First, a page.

Caister Castle stands three miles north of Great Yarmouth, not at Caister-on-the-Sea, but a little inland at West Caister. This brick stronghold is a monument to Sir John Fastolf. Fastolf was a distinguished veteran of the Hundred Years War, a knight of relatively humble origin who played an important part in the Lancastrian conquest of northern France.
Falstolf built this castle in 1432-46 when he was enjoying a prosperous retirement. On his death in 1459, Caister passed to the Paston family, whose letters give a first-hand portrayal of life in fifteenth century Norfolk.
Unfortunately for the Pastons, the Duke of Norfolk also laid claim to the castle and, when legal means had failed, he set about making good his claim by force. In 1469, he brought a considerable force to lay siege to the castle, which creditably held out for several weeks against the duke’s cannon before the inevitable surrender.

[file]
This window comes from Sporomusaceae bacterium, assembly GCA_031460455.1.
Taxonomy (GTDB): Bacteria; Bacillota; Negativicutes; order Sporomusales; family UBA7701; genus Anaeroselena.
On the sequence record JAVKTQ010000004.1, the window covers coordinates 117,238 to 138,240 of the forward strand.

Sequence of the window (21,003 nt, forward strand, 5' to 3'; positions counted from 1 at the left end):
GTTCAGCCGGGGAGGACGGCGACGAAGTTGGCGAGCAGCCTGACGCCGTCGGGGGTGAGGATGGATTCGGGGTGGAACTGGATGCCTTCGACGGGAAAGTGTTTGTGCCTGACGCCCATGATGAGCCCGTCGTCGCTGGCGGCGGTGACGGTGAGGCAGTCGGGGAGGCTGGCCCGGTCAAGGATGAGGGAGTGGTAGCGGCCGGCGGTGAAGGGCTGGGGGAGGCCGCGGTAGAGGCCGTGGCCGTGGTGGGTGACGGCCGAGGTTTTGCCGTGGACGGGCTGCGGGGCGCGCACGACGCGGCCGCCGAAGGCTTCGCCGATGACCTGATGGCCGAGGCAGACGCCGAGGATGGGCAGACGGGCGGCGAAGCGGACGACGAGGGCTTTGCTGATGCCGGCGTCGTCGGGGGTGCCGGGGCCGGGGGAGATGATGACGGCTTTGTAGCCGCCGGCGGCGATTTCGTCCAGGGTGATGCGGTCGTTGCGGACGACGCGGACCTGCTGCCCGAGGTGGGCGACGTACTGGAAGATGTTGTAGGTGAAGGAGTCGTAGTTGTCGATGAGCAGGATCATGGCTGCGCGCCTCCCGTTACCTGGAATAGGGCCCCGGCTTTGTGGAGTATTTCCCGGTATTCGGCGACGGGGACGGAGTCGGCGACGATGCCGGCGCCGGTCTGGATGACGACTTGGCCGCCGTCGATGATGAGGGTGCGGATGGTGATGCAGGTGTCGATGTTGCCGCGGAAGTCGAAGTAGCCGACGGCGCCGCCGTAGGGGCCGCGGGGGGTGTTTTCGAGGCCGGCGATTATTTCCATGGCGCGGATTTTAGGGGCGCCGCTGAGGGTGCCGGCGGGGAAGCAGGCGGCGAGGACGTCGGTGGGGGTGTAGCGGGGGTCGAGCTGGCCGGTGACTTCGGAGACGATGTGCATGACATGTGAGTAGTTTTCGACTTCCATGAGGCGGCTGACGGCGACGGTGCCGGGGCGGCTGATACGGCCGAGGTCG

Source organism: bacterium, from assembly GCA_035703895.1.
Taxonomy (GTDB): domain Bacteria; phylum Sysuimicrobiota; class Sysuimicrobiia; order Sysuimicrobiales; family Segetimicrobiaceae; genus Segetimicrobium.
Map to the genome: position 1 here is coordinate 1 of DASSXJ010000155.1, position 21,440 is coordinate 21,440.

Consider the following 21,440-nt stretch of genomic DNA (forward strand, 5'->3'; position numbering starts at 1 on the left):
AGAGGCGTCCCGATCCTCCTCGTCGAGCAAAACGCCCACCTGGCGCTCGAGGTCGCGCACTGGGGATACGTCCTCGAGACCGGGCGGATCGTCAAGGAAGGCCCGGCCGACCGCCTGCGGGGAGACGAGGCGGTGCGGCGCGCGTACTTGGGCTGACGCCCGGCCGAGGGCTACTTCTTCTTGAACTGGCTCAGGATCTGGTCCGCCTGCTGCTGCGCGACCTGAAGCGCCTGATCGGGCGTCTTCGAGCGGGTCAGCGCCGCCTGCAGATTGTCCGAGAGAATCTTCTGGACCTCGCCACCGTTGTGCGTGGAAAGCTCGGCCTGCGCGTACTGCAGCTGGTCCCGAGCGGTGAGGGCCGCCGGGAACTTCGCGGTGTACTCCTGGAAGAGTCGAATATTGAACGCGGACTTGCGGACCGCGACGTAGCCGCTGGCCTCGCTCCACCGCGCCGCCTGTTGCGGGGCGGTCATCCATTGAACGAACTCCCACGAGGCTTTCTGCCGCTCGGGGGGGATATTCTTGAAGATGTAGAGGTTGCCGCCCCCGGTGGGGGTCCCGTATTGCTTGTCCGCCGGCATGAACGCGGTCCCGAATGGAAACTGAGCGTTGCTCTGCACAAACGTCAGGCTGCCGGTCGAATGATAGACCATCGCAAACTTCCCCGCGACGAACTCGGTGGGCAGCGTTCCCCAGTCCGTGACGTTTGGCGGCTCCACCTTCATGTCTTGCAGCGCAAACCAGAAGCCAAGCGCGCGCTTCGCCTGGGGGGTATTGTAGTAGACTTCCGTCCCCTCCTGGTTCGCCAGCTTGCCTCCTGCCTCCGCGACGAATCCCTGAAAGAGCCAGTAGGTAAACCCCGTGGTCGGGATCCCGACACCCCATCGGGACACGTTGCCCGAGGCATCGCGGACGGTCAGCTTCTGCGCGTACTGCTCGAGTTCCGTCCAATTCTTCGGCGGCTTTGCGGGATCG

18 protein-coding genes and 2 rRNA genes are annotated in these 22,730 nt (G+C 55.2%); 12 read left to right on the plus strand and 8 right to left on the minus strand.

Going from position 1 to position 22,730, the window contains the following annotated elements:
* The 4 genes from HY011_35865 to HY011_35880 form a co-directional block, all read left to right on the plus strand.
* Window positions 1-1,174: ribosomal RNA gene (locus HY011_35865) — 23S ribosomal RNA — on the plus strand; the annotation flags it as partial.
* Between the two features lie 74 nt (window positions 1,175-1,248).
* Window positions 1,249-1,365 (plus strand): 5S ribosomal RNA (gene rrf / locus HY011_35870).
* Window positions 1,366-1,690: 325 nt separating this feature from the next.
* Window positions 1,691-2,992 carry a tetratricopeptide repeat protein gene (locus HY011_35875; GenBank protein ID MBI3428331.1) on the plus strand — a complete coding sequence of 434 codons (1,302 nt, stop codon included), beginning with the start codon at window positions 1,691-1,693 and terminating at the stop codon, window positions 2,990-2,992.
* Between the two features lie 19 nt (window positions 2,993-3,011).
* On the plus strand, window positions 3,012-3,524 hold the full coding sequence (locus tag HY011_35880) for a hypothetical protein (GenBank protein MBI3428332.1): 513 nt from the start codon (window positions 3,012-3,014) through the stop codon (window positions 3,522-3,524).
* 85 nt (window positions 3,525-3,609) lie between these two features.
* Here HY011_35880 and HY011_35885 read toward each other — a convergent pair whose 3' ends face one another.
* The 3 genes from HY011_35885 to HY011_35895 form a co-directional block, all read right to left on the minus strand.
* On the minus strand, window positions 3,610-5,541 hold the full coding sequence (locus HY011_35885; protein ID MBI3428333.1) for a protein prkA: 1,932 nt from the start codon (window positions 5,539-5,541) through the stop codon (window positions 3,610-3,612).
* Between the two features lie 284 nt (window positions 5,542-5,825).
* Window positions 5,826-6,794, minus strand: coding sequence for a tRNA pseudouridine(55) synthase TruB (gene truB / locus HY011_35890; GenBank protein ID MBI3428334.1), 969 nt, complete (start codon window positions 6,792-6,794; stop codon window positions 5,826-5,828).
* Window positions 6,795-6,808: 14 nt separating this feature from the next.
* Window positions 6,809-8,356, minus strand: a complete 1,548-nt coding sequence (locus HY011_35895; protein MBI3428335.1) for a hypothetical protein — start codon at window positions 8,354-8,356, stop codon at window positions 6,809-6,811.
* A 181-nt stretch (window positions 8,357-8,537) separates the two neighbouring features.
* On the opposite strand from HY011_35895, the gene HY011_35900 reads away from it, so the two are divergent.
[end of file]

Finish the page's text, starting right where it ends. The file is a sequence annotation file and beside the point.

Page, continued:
Veterans of the French wars built most fifteenth century castles and a number were in fashionable brick. They tended to be showplaces, combining lavish accommodations with a show of strength.
Some had a secondary role in coastal defense and Caistor did repulse French raiders shortly after its completion.
Caister was one of the finest of its kind but rather too much was pulled down in the eighteenth century. The castle stands in a wide moat still full of water.
It is one of those with an inner quadrangle and a subsidiary base court for retainers. This is less obvious now because the arm of the moat between the two courtyards has been filled in.
There is also part of a third courtyard behind, arrested only by a circular corner tower incorporated in a later house.
The base court, of inferior brick, is now fragmentary and the main quadrangle had suffered so much destruction that only its north and west walls still stand.
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